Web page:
Source: Coastal Ocean Research Institute, Ocean Wise

If there is no Wi-Fi reports can be stored and resubmitted later. In March of this year a web version of the app was released. This facilitates reporting in areas of unreliable mobile service such as British Columbia’s north coast and southern Alaska.

WhaleReport Alert System

WhaleReport’s success in increasing sighting reports led to the development of the WhaleReport Alert System (WRAS) to utilise the real-time whale location information received through the app to alert commercial vessel operators of whales in their travel path.  These alerts are used by skippers to take mitigation action. This entails slowing down or diverting course to reduce the risk of collision and disturbance. Large, high-speed vessels capable of travelling at speeds of up to 35 – 40 knots are a major concern as they correlate to an increase in collisions. According to a 2001 study, 89% of incidences where whales were severely hurt or killed happened when vessels travelled faster than 14 knots.  Modern hull shapes are also particularly hazardous to cetaceans.

Consistently high levels of reporting and trust in the quality of reports has been integral to WRAS’ success, helping reduce vessel-associated whale impacts.  Since its inception, the WRAS has delivered more than 22,700 WRAS alerts to 60 marine partner organizations throughout British Columbia and Washington State, including BC Ferries, Washington State Ferries, BC Coast Pilots, Puget Sound Pilots, and the Canadian and US navies.  The report database is also the primary source of information on the occurrence of cetaceans and sea turtles in British Columbia waters, and spatial and temporal trends in their abundance.   Subsets of these data are provided to over 15 conservation-based research projects annually.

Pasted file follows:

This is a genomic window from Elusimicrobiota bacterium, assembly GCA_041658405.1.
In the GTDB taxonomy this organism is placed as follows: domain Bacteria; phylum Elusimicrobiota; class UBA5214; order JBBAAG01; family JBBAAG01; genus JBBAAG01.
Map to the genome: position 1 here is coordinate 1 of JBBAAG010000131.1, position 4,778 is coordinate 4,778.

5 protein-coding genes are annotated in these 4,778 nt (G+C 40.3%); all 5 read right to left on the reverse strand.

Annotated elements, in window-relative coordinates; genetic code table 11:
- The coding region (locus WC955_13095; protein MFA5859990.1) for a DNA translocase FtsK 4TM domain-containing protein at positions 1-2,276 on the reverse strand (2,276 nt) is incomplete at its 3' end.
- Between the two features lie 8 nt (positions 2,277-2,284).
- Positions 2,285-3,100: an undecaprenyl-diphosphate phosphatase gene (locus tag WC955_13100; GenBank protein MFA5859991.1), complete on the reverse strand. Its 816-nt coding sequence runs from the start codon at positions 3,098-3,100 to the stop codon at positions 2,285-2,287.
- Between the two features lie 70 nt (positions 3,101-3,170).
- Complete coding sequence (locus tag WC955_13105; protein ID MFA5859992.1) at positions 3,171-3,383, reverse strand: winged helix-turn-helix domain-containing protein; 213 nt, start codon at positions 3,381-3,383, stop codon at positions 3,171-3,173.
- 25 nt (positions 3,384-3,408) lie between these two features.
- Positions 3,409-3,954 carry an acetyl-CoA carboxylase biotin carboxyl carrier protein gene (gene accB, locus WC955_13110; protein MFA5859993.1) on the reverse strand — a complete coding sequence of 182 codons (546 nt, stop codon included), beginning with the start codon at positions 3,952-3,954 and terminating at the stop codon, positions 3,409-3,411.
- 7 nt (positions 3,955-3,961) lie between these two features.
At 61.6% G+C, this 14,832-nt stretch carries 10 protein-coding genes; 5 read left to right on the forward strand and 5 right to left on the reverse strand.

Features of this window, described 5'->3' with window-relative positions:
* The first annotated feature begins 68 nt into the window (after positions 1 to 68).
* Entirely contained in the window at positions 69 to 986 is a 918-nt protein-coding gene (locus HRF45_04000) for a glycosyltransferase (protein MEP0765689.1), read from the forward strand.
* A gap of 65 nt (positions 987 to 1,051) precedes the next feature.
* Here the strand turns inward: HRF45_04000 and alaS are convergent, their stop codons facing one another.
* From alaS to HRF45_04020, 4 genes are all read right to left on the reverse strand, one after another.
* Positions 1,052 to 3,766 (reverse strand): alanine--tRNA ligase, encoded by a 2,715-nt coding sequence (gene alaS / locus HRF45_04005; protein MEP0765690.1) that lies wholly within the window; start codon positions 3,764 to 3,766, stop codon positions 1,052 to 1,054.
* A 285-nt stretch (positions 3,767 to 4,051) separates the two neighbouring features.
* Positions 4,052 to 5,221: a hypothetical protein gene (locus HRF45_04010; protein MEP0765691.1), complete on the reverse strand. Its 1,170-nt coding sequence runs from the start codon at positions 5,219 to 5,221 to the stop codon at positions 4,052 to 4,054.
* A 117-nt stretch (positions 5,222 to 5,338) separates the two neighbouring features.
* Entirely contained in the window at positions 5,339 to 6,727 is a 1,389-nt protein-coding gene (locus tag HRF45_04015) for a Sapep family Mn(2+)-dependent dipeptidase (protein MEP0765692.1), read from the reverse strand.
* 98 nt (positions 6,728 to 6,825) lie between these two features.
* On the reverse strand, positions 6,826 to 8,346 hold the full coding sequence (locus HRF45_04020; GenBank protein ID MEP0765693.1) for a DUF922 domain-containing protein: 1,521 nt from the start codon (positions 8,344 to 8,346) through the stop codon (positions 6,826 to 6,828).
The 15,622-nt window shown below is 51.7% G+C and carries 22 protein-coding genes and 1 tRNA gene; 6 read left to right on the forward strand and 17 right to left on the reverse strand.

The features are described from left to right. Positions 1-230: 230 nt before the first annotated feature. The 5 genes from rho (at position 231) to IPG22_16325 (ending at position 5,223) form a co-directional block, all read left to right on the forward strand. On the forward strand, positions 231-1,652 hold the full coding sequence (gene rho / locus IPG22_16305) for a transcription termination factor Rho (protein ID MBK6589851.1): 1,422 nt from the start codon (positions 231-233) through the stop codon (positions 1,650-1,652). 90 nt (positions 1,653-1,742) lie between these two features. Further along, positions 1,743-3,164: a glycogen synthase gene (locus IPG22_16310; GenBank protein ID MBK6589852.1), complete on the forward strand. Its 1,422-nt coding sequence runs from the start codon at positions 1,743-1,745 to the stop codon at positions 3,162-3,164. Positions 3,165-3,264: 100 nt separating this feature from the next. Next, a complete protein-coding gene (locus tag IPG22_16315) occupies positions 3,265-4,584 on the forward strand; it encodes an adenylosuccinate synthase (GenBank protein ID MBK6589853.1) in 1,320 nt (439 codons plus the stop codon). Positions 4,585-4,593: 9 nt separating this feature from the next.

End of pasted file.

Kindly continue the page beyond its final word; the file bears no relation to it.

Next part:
All Aboard Whale Reporting

The BC Cetacean Sightings Network (BCCSN) has adopted a “boots on the ground” approach to engaging coastal citizens and encouraging them to use WhaleReport to report their cetacean sightings.   As a result of this effort, the BCCSN has built a strong and diverse network of over 7,500 observers throughout the province.   The BCCSN has never extended its outreach efforts to Washington State. Hence, WhaleReport is used much less frequently to report animals south of the border.  So that more alerts are provided to mariners in Washington State waters, Ocean Wise is partnering with the Acartia Data Cooperative ( to create a general API which can ingest reports generated from other sightings apps commonly used in Washington State.  This lays the groundwork for other sightings network apps to contribute to the WRAS.